Chronic Kidney Disease: What is it?

Chronic Kidney Disease: What is it?

Chronic kidney disease (CKD) unfortunately affects a large amount of the Australian population. In a survey run in 2012, it was revealed that up to 10% of Australians were suffering or had suffered from the disease. CKD is when your kidneys can’t filter blood the way they should due to being damaged. Many different conditions can result in developing chronic kidney disease, such as diabetes, high blood pressure, and heart disease. Due to the severity of CKD, it’s important to know the symptoms, causes, and treatments.

Before learning what symptoms to look for, knowing how your kidneys function is fundamental. Your kidneys job is to keep you healthy by filtering wastes from your blood and excess fluid from your body. These processes are necessary to ensure your bodies chemicals are maintained at a stable balance.

Salt, potassium, and acid regulation are all performed by your kidneys. On top of this, hormone production that affects other organs functions also starts in your kidneys. These hormones can regulate blood pressure, stimulate red blood cell production, and control calcium metabolism.


Due to the significance of our kidneys function, it’s vital to understand the symptoms to look for that could signal developing chronic kidney disease. Some of the most common symptoms are:

·      Swollen feet and ankles

·      Dry, itchy skin

·      Puffiness around the eyes

·      Trouble sleeping

·      Muscle cramping at night

·      Poor appetite

·      Trouble concentrating

·      Fatigue

·      Excess need to urinate

While these symptoms don’t always mean you could be suffering from chronic kidney disease, it’s important to go and get a check-up if any of these arise. Make sure to always visit a trusted GP and get proper testing done before coming to any conclusions.


While anybody at any age can develop chronic kidney disease, there are certain groups that are more susceptible. You may be more likely to develop CKD if you:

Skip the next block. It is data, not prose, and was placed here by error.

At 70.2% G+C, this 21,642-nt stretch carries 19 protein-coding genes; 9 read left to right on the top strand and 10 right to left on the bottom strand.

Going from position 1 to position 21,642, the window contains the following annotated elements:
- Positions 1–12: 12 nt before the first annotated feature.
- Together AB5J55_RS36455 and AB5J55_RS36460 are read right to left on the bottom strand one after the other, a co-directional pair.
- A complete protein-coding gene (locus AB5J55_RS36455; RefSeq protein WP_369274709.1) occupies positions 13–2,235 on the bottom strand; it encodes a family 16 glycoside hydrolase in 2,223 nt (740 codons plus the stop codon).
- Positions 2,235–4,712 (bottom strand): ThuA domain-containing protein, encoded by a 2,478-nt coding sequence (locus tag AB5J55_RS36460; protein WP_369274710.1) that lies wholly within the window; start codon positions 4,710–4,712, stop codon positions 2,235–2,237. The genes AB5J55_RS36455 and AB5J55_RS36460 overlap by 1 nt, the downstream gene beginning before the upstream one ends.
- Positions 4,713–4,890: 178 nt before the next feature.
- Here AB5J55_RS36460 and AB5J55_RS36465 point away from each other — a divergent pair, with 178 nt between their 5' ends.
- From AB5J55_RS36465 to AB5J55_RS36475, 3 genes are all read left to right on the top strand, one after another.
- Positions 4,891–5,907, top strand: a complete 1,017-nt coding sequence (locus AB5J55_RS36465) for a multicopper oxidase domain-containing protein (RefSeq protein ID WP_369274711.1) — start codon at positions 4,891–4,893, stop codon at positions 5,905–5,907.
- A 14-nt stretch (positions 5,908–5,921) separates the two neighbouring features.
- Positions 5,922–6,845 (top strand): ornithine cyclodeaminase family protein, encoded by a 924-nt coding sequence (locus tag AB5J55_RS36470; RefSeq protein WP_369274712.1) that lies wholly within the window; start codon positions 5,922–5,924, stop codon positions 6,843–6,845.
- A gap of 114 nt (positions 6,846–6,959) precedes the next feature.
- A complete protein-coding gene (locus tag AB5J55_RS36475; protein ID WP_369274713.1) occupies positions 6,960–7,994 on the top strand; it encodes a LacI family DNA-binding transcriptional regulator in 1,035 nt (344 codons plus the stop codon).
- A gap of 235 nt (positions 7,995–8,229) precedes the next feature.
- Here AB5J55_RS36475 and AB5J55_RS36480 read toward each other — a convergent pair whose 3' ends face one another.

·      Have high blood pressure

·      Have diabetes

·      Have a family history of kidney issues or failure

·      Are older (over 65)

·      Have a history of kidney related issues such as kidney stones


If your doctor thinks you may be suffering from chronic kidney disease, there are several tests they may perform to determine the severity and what treatments to move forward with. The most common test is a simple blood test. This blood test will measure the level of waste in your blood. This will be used to determine how well your kidneys are doing their job at filtering your blood. One of the most commonly found products in your blood is creatine, which your kidneys will have a hard time cleaning out if they are damaged.

Your doctor may also wish to perform more thorough tests such as a CT scan or a biopsy. From here, they will determine the condition of your kidneys, and what a suitable treatment would be. This will vary from case to case and depend on your own personal health and situation.

When you are experiencing any symptoms that could be a sign of chronic kidney disease or any other illnesses, it’s important to go and see a doctor as early as possible. Being properly diagnosed by a GP is the first step to receiving treatment and preventing any further damage to your kidneys or other parts of your body from occurring. For more information about chronic kidney disease and kidney health, please visit Kidney Health Australia or your GP.


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